I wish to make a few comments on the story ‘Nodding Syndrome; parasite discovered’, that appeared in the Daily Monitor of April 15. We, as the department of Pathology, Mulago Hospital/Makarere University of Health Sciences, were mandated by the Ministry of Health in 2012 to carry out postmortem examinations on children with the Nodding syndrome who died.
To date we have carried out more than 25 of these postmortem examinations. We have also observed over a period of time some of the children living with the disease and noted that the children with the Nodding syndrome are those who were mainly born between 1995 and 2005. The disease is basically limited to specific areas of Kitgum, Pader and Lamwo.
There is no doubt that the Nodding syndrome is a chronic neurodegenerative disease of children. This, we have established by examining, under the microscope, the brains of the children who have died of the disease. The signs and symptoms exhibited by the children living with the disease are also classical of a neurodegenerative disease.
It is, therefore, vital to find out the cause of this devastating disease as well as the mechanism by which the causative agent brings about the disease. This is important to prevent further tissue damage as well as offer treatment options and map out preventive measures.
It should be noted that measures to control the black fly, the vector for the worm that causes river blindness, in the epicentres of the nodding syndrome, were initiated in 2013. However, there are hardly any children born between 2005 and 2013, who have shown features of the disease. This implies that whatever initiated or triggered the disease ceased shortly after 2005. That we have no new cases of the disease can, therefore, not be attributed to the spraying of the black fly in 2013.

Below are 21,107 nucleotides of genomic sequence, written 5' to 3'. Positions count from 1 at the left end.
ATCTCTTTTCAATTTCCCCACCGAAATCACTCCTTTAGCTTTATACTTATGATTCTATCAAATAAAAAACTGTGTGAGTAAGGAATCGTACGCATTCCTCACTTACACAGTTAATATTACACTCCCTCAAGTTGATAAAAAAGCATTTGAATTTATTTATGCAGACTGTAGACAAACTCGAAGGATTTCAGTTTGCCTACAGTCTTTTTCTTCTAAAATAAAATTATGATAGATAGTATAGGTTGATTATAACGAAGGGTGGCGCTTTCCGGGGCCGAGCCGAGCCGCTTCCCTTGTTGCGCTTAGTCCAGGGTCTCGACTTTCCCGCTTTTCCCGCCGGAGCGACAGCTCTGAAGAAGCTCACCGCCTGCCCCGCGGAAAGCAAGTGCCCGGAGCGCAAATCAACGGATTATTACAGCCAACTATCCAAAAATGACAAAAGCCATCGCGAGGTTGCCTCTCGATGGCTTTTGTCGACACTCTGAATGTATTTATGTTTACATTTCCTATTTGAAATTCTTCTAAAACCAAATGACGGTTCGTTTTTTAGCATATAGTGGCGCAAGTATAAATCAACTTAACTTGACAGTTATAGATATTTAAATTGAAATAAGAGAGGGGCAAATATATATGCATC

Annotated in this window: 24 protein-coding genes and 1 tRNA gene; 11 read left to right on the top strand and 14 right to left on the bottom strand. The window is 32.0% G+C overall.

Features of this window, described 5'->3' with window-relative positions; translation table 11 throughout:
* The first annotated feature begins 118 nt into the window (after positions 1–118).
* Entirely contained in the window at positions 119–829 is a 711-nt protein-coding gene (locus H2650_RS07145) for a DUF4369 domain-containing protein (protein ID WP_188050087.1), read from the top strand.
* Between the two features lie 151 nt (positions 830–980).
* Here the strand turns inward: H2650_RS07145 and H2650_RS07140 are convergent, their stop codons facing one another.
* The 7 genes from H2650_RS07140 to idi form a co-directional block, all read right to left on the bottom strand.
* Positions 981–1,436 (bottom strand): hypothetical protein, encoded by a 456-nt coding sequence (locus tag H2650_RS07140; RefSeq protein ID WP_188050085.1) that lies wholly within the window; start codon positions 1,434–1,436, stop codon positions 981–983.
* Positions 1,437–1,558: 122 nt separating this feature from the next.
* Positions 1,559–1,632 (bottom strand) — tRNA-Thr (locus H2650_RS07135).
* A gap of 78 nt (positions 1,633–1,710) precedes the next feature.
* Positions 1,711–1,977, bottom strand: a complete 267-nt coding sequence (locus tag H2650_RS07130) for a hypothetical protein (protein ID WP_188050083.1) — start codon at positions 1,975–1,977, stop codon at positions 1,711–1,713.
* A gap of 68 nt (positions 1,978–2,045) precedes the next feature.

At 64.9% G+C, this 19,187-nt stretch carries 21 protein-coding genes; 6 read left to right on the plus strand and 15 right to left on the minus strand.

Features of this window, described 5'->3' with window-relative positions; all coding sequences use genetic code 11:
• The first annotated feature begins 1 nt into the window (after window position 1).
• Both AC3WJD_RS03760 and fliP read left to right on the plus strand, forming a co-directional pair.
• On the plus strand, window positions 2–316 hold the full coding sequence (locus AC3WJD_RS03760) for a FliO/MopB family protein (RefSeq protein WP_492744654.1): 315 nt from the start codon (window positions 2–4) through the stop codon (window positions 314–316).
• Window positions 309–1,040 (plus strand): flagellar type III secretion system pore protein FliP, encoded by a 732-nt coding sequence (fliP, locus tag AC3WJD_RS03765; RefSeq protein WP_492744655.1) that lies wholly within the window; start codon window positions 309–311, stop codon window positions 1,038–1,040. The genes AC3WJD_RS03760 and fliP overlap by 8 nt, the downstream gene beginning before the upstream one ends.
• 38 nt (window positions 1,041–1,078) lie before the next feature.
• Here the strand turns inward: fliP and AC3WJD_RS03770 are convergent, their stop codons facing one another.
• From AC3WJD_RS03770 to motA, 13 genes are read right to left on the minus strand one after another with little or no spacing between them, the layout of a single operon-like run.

The nodding syndrome is a disease of children and whatever was responsible for the disease, therefore, was most likely limited to or affected children. Yet, it is a well established fact that the worm that causes river blindness, affects both children and adult. The question is, therefore, why the disease is not manifested in adults.
River blindness has been in Uganda for a very long time and has affected many areas. Why have we not seen cases of nodding syndrome all this time? Why now? And why is the disease not in other areas such as Bunyoro Sub-region or Moyo District where river blindness and the black fly exist? Or even in other parts of Africa where Onchocercaisis is rampant?
The clinical features of infection with the worm that causes river blindness are well documented. These include intense itching of the skin, swellings under the skin, with associated inflammation, skin atrophy, loss of pigmentation and blindness. A question that begs an answer is why the children with Nodding syndrome do not have these signs and symptoms of Onchocerciasis?
That the nodding syndrome occurs in areas in which the black fly exits is not in question. The question is, however, whether this co-existence is coincidental or not. There are certainly still many more unanswered questions in respect of the Nodding syndrome and much more objective scientific research is needed to answer these questions.
Dr Sylvester Onzivua,